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Definition of Callback:

A Function that is set as a property within a Component. And is usually called when some event occurs on the Component.

For Example:

If you wish to display a dialog which reads "I was clicked" when the user clicks on the Component componentB, you would write a method stored as a variable which does this:

var mouseDownCallbackFunction = function() {
    alert("I was clicked!");
};

Next, you would set this function inside the component like so...

// Set the Component to display the dialog when the 
// user presses the mouse down on it.
componentB.setMouseDownCallback(mouseDownCallbackFunction);

And this would cause mouseDownCallbackFunction to display "I was clicked" in an alert box when the component was clicked.

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what happens when you run this? –  cbrulak Mar 5 '09 at 16:52
    
When the user clicks on the Component, after this code is run, a dialog "I was clicked" –  leeand00 Mar 5 '09 at 16:58
    
Note that you can also use lambdas aka anonymous functions giving a bit less code, like this: componentB.setMouseDownCallback( function() { alert("I was clicked!"); }); –  svinto Mar 5 '09 at 17:05
    
Ah I wondered what a Lambda function was...okay clears that up! Thanks! –  leeand00 Mar 5 '09 at 17:22

5 Answers 5

up vote 2 down vote accepted

In C, that would be a valid callback. However I'm not so familar with JavaScript to say if it is or not because I'm not sure how variables are treated with respect to their memory locations.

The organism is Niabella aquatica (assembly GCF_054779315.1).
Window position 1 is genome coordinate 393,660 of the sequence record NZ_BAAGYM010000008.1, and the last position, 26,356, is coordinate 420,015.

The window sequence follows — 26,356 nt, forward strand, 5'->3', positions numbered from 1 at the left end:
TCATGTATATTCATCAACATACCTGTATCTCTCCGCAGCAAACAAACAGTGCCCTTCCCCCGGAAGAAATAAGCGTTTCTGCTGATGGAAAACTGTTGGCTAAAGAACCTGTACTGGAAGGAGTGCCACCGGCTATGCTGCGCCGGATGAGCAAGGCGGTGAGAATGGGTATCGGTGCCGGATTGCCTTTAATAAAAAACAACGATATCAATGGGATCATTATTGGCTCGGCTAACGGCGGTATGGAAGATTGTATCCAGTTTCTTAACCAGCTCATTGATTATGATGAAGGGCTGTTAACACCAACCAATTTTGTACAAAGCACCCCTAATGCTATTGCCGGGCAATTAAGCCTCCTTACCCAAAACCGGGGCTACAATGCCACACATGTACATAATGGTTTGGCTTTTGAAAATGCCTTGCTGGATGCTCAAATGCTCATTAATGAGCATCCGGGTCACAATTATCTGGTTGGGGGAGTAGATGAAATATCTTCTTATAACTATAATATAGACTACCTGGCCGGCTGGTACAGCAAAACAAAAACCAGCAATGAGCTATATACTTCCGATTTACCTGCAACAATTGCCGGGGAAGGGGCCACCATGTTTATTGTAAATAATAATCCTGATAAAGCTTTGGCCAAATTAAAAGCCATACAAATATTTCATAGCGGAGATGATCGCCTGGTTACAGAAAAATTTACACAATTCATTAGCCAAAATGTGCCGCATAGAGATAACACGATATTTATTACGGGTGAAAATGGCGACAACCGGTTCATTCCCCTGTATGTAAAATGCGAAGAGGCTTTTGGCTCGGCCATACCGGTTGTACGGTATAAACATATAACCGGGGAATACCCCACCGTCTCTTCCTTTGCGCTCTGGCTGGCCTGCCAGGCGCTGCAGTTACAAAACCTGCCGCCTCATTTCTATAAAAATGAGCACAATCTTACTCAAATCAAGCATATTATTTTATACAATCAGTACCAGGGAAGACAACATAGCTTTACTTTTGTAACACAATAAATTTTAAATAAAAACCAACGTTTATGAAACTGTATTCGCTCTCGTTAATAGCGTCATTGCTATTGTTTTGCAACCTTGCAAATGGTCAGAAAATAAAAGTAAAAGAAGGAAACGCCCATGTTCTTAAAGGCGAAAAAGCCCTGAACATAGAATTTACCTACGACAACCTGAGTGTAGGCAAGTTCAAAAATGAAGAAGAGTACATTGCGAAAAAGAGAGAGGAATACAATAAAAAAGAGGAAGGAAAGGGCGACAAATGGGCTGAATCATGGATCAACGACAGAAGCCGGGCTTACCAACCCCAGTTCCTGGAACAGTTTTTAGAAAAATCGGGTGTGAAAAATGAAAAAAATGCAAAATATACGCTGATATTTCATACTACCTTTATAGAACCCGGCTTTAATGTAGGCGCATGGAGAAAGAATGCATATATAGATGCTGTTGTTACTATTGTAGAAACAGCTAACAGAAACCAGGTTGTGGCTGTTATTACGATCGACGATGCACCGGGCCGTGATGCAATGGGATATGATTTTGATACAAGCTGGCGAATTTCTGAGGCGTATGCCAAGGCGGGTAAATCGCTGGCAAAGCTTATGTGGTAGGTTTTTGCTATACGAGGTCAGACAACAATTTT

In C/C++ you could declare a void pointer:

void aFunction()
{
     do stuff
}

int main()
{
    void* myCallback = &aFunction; 
    componentB.setMouseDownCallback(myCallback);
}

Would work.

However, despite my lack of JavaScript knowledge, I do know that

componentB.setMouseDownCallback(function() {
        alert("I was clicked!");
        };
);

is valid as well.

EDIT added a not to the second sentence: "I'm not so familar"

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Thanks! I work in a C++ shop, and I'm their web guy...this will help immensely in arguing my case! Thank you starko! –  leeand00 Mar 5 '09 at 17:00
    
right on, glad I could help :) –  cbrulak Mar 5 '09 at 17:07
    
thanks @Victor I just committed myself :) –  cbrulak Jan 18 '11 at 21:31

Yes, this is describing the exact definition of a callback...

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Yes, a callback is a function that's defined at a higher level than it is called. Your client code creates the function, then passes it as a parameter to componentB, in order for componentB to call it later.

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In JavaScript, technically, that's a closure, since it can bind to any variables in scope which are referenced.

But closures are just a better form of callback, so yes that's a callback. A callback in C is more primitive, providing only a pointer reference to a typed function, without binding to any context.

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Hmm...then I wonder how a closure is different from a callback? –  leeand00 Mar 5 '09 at 18:13
    
...asking question here: stackoverflow.com/questions/615907/… –  leeand00 Mar 5 '09 at 18:15
    
The other question is well answered, and it's what I meant in my first statement in reference to a closure binding variables, vs. a C callback being just a function point. –  Lawrence Dol Mar 6 '09 at 3:18

yes, that's a callback.

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This does not provide an answer to the question. To critique or request clarification from an author, leave a comment below their post. –  M42 Aug 31 '12 at 12:04

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